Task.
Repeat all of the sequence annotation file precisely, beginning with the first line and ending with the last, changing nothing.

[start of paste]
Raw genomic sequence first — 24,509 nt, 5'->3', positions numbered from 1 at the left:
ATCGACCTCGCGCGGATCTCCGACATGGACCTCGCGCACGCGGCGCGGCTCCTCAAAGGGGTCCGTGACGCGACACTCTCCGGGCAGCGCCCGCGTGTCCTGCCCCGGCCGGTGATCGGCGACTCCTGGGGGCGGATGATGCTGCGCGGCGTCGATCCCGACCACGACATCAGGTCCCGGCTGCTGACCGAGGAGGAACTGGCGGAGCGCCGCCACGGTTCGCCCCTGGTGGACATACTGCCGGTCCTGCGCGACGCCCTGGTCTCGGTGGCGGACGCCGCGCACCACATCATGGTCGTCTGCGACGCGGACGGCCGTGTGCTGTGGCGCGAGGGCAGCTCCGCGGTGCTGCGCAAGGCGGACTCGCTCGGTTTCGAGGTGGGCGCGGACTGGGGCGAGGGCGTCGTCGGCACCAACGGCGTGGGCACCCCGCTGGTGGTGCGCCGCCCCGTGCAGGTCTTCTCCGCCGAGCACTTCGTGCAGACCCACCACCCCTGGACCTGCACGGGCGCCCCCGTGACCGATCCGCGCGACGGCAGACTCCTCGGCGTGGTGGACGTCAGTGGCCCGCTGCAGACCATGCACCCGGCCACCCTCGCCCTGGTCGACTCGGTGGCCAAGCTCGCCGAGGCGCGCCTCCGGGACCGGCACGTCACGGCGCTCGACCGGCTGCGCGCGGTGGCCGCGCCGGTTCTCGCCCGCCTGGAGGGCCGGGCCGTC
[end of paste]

Raw genomic sequence first — 24,509 nt, 5'->3', positions numbered from 1 at the left:
ATCGACCTCGCGCGGATCTCCGACATGGACCTCGCGCACGCGGCGCGGCTCCTCAAAGGGGTCCGTGACGCGACACTCTCCGGGCAGCGCCCGCGTGTCCTGCCCCGGCCGGTGATCGGCGACTCCTGGGGGCGGATGATGCTGCGCGGCGTCGATCCCGACCACGACATCAGGTCCCGGCTGCTGACCGAGGAGGAACTGGCGGAGCGCCGCCACGGTTCGCCCCTGGTGGACATACTGCCGGTCCTGCGCGACGCCCTGGTCTCGGTGGCGGACGCCGCGCACCACATCATGGTCGTCTGCGACGCGGACGGCCGTGTGCTGTGGCGCGAGGGCAGCTCCGCGGTGCTGCGCAAGGCGGACTCGCTCGGTTTCGAGGTGGGCGCGGACTGGGGCGAGGGCGTCGTCGGCACCAACGGCGTGGGCACCCCGCTGGTGGTGCGCCGCCCCGTGCAGGTCTTCTCCGCCGAGCACTTCGTGCAGACCCACCACCCCTGGACCTGCACGGGCGCCCCCGTGACCGATCCGCGCGACGGCAGACTCCTCGGCGTGGTGGACGTCAGTGGCCCGCTGCAGACCATGCACCCGGCCACCCTCGCCCTGGTCGACTCGGTGGCCAAGCTCGCCGAGGCGCGCCTCCGGGACCGGCACGTCACGGCGCTCGACCGGCTGCGCGCGGTGGCCGCGCCGGTTCTCGCCCGCCTGGAGGGCCGGGCCGTC